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14.18.1 Troubleshooting InnoDB I/O Problems

The troubleshooting steps for InnoDB I/O problems depend on when the problem occurs: during startup of the MySQL server, or during normal operations when a DML or DDL statement fails due to problems at the file system level.

Initialization Problems

If something goes wrong when InnoDB attempts to initialize its tablespace or its log files, delete all files created by InnoDB: all ibdata files and all ib_logfile files. If you already created some InnoDB tables, also delete the corresponding .frm files for these tables, and any .ibd files if you are using multiple tablespaces, from the MySQL database directories. Then try the InnoDB database creation again. For easiest troubleshooting, start the MySQL server from a command prompt so that you see what is happening.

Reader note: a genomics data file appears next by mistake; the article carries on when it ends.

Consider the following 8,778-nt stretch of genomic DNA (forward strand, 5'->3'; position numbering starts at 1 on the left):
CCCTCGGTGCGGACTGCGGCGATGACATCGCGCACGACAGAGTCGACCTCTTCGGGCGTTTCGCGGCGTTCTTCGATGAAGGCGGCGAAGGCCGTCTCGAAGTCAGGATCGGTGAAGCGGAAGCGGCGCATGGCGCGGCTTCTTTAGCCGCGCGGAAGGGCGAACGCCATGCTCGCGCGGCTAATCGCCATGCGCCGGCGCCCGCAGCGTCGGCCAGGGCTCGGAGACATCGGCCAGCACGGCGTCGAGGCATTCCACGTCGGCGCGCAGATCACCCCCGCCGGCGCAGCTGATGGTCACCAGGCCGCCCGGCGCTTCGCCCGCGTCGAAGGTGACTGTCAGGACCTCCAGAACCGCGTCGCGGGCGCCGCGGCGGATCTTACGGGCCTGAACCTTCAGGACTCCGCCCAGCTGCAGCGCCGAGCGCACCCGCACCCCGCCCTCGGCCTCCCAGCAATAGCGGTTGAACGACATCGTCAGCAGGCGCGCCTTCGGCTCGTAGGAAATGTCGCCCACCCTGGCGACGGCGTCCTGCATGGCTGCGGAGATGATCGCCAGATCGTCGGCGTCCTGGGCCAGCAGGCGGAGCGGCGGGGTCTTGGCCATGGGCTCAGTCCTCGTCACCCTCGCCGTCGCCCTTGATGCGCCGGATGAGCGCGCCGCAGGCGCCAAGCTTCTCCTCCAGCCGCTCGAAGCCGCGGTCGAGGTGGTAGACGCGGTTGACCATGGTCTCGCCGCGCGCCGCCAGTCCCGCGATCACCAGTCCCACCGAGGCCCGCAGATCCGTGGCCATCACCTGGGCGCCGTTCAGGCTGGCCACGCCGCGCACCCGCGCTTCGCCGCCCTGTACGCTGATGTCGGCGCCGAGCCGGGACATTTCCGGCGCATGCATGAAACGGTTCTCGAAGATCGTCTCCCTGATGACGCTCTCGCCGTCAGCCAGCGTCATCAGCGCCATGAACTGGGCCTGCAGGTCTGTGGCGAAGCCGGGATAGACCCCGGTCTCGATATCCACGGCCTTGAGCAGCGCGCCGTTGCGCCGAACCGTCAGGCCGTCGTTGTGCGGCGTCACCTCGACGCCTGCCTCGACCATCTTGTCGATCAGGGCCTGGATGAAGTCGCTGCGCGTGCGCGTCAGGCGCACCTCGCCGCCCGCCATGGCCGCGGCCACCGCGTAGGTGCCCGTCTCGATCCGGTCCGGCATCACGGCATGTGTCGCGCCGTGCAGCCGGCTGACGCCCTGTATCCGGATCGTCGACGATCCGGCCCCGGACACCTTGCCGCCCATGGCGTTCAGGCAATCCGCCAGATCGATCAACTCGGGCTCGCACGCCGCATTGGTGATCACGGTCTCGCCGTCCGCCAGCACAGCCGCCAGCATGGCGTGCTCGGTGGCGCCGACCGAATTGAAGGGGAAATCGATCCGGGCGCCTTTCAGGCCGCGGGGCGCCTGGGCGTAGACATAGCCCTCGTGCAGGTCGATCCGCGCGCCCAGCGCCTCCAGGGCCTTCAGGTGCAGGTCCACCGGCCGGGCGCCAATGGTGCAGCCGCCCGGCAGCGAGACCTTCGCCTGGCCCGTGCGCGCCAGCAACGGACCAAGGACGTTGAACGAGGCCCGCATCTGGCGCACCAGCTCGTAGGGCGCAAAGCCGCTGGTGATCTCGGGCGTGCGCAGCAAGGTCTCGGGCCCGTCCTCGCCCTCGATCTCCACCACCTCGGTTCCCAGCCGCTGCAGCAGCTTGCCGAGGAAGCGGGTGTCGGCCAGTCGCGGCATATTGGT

Runtime Problems

If InnoDB prints an operating system error during a file operation, usually the problem has one of the following solutions:

  • Make sure the InnoDB data file directory and the InnoDB log directory exist.

  • Make sure mysqld has access rights to create files in those directories.

  • Make sure mysqld can read the proper my.cnf or my.ini option file, so that it starts with the options that you specified.

  • Make sure the disk is not full and you are not exceeding any disk quota.

  • Make sure that the names you specify for subdirectories and data files do not clash.

  • Doublecheck the syntax of the innodb_data_home_dir and innodb_data_file_path values. In particular, any MAX value in the innodb_data_file_path option is a hard limit, and exceeding that limit causes a fatal error.

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